Today, approximately one month after reading those reviews, I experienced my own angry commenter. After 2.5 hours of sleep and nursing a fever, I opened my e-mail and found this response to Candy and Cussin’:

“What is wrong with wanting kids to be polite and well-behaved? Normally you’d expect kids to only take one piece of candy. You should thank that lady for trying to raise your child. And calling names? Thank goodness that it wasn’t my child, or that I wasn’t that lady. I’d be embarrassed if I where you” Eva.

Eva. Eva, Eva, Eva… is this even your real name? Fess up; its Beulah isn’t it?

I’ve never responded to hate mail before and don’t plan on doing so in the future but seeing as you’re my first, I’ll celebrate your angry rant. Allow me to answer you in the form of an interview.

What is wrong with wanting kids to be polite and well-behaved? Absolutely nothing. As parents, this is the goal David and I are working toward each and every day. In fact, our children know to say please and thank you and do so quite often. In addition, they are well versed in dining etiquette and regularly place their napkins on their laps before consuming their organic roasted asparagus and braised chicken thighs with cremini mushrooms.

You’ll have to forgive my two year old’s moment of indiscretion on Halloween night. You see…she’s two.

Bedtime was approaching and she’d been walking through a dark neighborhood filled with snow and a barrage of sensory experiences for an hour. I agree, most people do expect children to take just one piece of candy yet, in the family-oriented neighborhood where we were trick or treating, there were a whole mess of people encouraging kids to “go ahead and take two.” I don’t know about you, Eva, but I’d be hard-pressed to find many two year olds able to understand why some houses give out two and some just one. Also, if you see a toddler approaching and you’re firm in your “just one” policy, then pick one out of your bowl and hand it to said toddler to avoid confusion or strained candy budgets.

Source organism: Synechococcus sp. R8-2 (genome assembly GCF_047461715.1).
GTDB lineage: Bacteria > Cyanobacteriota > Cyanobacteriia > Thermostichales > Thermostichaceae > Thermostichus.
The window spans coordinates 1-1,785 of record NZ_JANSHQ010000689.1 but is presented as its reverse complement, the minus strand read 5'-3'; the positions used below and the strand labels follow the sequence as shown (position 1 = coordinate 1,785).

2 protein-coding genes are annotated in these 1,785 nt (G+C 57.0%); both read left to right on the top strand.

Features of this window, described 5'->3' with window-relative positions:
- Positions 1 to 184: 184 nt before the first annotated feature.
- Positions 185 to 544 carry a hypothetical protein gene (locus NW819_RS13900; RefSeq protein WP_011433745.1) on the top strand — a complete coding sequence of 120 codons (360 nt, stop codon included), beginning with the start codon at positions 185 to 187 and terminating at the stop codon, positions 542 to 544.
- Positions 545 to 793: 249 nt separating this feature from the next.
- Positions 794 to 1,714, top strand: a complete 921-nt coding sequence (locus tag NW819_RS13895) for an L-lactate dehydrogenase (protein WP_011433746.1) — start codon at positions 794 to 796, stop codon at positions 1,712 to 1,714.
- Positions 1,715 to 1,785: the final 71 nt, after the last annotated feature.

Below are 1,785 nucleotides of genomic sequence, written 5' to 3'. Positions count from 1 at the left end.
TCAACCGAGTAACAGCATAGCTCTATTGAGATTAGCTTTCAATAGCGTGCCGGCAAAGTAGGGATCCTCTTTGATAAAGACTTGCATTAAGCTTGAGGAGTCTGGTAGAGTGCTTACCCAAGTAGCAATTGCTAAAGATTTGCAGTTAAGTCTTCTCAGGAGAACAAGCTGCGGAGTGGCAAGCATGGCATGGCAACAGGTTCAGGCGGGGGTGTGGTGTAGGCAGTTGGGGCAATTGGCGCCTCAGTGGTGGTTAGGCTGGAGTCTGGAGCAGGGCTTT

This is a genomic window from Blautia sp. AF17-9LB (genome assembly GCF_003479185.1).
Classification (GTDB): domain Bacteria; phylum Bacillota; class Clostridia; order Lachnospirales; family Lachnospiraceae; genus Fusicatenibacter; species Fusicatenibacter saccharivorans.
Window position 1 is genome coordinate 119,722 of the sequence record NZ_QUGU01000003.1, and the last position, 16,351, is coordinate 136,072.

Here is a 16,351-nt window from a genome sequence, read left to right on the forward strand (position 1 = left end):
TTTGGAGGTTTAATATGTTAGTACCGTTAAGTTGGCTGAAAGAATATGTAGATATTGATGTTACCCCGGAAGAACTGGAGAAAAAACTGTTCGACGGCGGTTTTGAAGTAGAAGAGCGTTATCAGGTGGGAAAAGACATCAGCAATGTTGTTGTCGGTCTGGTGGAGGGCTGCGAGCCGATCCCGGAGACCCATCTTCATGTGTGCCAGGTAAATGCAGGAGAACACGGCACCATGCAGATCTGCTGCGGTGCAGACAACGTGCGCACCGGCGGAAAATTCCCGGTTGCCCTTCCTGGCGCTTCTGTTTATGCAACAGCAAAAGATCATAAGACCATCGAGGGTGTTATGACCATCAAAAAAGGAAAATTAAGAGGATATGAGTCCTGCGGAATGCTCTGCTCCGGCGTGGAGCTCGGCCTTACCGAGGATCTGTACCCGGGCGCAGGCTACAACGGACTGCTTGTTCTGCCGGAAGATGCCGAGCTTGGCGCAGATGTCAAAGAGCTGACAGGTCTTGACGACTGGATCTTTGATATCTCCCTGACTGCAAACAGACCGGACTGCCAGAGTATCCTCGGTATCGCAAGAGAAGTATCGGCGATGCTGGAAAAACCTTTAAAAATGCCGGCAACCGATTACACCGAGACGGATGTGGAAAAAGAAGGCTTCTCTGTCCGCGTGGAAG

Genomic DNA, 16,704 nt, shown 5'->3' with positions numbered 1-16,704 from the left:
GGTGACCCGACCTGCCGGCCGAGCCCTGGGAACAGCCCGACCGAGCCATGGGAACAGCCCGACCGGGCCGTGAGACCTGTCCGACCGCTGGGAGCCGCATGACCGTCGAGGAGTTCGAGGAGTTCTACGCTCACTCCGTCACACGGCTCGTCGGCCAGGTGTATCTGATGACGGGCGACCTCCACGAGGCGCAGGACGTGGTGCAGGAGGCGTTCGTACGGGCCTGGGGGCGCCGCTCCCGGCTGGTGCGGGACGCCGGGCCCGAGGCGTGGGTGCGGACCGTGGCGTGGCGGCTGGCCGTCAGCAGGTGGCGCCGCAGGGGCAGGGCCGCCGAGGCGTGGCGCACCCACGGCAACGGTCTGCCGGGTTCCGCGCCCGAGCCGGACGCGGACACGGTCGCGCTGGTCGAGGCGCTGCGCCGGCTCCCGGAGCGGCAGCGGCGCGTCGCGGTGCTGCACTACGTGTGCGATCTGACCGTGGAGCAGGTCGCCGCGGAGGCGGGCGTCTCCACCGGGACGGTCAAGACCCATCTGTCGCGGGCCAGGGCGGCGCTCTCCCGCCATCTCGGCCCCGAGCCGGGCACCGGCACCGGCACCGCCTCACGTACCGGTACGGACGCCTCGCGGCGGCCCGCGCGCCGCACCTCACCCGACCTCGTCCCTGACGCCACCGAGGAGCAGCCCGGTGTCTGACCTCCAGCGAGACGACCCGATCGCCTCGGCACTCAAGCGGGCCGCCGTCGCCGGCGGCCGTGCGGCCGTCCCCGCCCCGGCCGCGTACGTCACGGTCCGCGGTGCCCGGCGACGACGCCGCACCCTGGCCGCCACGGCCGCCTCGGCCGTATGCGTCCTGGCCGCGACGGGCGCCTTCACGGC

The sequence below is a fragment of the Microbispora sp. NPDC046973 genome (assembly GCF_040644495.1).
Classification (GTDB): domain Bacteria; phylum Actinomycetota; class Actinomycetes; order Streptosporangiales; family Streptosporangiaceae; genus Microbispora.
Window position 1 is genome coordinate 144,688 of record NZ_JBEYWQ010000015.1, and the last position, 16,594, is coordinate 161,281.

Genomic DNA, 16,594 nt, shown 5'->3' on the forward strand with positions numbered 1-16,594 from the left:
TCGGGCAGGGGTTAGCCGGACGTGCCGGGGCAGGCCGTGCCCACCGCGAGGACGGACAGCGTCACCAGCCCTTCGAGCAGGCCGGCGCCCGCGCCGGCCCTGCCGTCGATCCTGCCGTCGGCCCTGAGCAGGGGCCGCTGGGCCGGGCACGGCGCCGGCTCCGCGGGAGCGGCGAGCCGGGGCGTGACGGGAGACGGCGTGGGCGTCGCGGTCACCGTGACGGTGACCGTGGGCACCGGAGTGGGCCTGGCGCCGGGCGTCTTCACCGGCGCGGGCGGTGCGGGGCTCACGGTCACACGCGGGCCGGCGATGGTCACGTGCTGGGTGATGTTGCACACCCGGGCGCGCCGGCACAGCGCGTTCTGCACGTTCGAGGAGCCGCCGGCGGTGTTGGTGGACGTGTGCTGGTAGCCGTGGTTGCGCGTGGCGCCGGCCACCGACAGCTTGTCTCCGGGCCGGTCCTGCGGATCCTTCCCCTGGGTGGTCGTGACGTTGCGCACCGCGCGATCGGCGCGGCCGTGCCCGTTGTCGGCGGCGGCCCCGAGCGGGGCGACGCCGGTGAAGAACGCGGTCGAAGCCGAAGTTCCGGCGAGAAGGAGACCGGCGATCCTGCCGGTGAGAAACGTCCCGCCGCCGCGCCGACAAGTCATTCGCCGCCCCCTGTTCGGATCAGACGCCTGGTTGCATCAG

We’ve repeatedly tried to explain the collapsing world financial market to Kate, hoping she’d apply her knowledge on Halloween and approach candy collecting with some semblance of awareness. What can I say…my two year old is an idiot?

You should thank that lady for trying to raise your child. You’re right, of course. Clearly we aren’t doing enough as parents. The ballet classes, the art projects, , Mad Science, Jukado, reading to them for 30 minutes each evening, bathing them, feeding them healthy and nutritious food and trying to make sure they enjoy childhood rites of passage like trick or treating whilst clad in costumes that weren’t purchased from a discount department store makes us horrible parents. We simply aren’t raising our children properly, if at all.

That woman sitting on her lawn chair in a darkened driveway that grabbed my two year olds wrist and tried to pry her fingers apart did her best, dammit! She tried but let’s face it, Kate is doomed.

And calling names? Thank goodness that it wasn’t my child, or that I wasn’t that lady. Yes, Eva. Thank goodness! You seem to infer that if Kate was your child, you might have beaten her with a hot poker right there in that lady’s driveway. Are you suggesting that if you were that lady you might have physically harmed my two year old child or yelled at her? Well, Eva…again, thank goodness you weren’t that lady because you would have experienced my size 7 shoe kicking your ass. Yes, I just said “ass”.